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A Few Questions for Peter Heather

Yesterday, Peter Heather the author of The Fall of the Roman Empire: A New History of Roman and the Barbarians taught us about the Battle of Hadrianople. Today he has kindly answered a few questions for OUP.

OUP: Have you always been interested in Roman history? What inspired you to write this book about the fall of Rome, rather than tackle an easier Roman period?

Peter Heather: My interest in Roman history is all my mother’s fault. She was a frustrated historian, I think, and we were always going to Roman forts and villas, of which there are plenty in Britain. She’d visited Pompeii when young, roman-empire.jpgbut we never left Britain when I was a kid; my parents both found ‘abroad’ rather threatening I think.

The whole point of the fall of Rome is that it is difficult and therefore interesting. Trundling one more time through Caesar, Augustus, or Caligula would hold no pleasure for me. Fundamentally, I like complicated puzzles, where the answer slowly emerges from lots of interlocking lines of inquiry, and the late Roman period entirely suits that mentality.

OUP: Why is there so much controversy over the fall of Rome? Why don’t we know what happened?

Heather: There’s a huge amount of controversy because, in a sense, there’s just the right amount of surviving information to stimulate it. The fourth and fifth centuries are very well documented in relative terms for Ancient History both in terms of texts and – now – archeology, so there’s lots to get your teeth into, but not so well documented that final answers can be read off from the sources. Add to that the fact that its such an iconic event in European history. For classicists, who’ve dominated European educational thinking from the Renaissance until very recently, it was a huge disaster: the end of the ancient world of philosophy and rationality. In the era of nationalism, from the nineteenth century, on the other hand, Rome’s fall seemed to give birth to the direct ancestors of modern nation states and this could only be a good thing. What we’ve got, therefore, is an explosive cocktail of vested interests quarreling over a very big event.

OUP: How did you do your research for this book? What sort of sources did you use?

Heather: Although I wrote the book in one sense very quickly – about six months – I have actually been teaching and thinking about the subject for more or less 25 years now. There is a strong sense in which it is the summation of all that thought. I am fundamentally a historian rather than an archaeologist, so the book rests primarily on historical sources, but I do also bring in at least the big picture as it seems to be emerging from recent archaeological research.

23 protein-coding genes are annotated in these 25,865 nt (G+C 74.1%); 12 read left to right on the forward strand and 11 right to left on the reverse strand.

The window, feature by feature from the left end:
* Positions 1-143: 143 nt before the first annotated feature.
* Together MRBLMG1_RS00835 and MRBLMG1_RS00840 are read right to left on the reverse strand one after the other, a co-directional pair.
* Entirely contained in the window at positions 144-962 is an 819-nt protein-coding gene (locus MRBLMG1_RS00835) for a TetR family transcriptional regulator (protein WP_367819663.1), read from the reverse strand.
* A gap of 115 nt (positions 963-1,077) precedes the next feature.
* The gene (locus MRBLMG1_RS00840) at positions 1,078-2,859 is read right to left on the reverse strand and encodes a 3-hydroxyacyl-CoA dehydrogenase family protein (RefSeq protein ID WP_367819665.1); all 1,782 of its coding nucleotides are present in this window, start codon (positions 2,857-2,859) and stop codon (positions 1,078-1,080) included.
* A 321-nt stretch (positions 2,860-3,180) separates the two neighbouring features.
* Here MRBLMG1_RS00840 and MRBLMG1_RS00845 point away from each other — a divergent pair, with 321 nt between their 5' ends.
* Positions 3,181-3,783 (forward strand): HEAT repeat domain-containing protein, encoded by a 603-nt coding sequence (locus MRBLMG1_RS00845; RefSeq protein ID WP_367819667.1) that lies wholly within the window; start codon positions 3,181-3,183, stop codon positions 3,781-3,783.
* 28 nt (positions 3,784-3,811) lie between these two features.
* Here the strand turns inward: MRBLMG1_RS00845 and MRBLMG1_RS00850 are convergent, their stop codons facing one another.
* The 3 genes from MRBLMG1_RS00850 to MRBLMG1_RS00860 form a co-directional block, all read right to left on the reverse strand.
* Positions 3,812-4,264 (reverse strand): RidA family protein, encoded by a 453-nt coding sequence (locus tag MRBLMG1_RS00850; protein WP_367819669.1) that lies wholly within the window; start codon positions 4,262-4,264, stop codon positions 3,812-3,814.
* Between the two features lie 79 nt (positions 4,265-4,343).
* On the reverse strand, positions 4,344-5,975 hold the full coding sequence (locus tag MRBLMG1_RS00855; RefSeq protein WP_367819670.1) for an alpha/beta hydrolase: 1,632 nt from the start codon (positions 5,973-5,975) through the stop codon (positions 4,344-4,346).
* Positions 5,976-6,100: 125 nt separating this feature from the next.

OUP: Are there reliable historians from the Roman Empire that you study or other remaining narratives?

Heather: Reliable is such a difficult word! The book relies heavily in narrative terms on the ancient genre of classicizing history – history fashioned after Herodotus and Thucydides amongst others – which concentrated on detailed accounts of contemporary events. This genre was alive and kicking in the fifth century and gives us lots of information. But this History was a branch of rhetoric in the ancient conception, in other words historians weren’t simply aiming to report the past, but to present a persuasive account of it, using every literary trick in the book to bolster their view. In a sense, the better the historian therefore the more danger that you might be taken in. There is also the fundamental problem that, in the ancient conception, events were driven forward entirely by the virtues and vices of individual actors, with no role for big forces of social and economic transformation: a bit like explaining the rise of the US to superpower status entirely in terms of the personality traits of particular presidents with nothing about coal, steel, railways or immigration. There are sources which contain more and less information, therefore, but none whose account can simply be accepted at face value. The most accessible example, and one of the most detailed and interesting is Ammianus Marcellinus, who knew an unbelievable amount about his own times, and gives us our only account of the Battle of Hadrianople. But Ammianus was a clever writer with axes to grind, so users beware!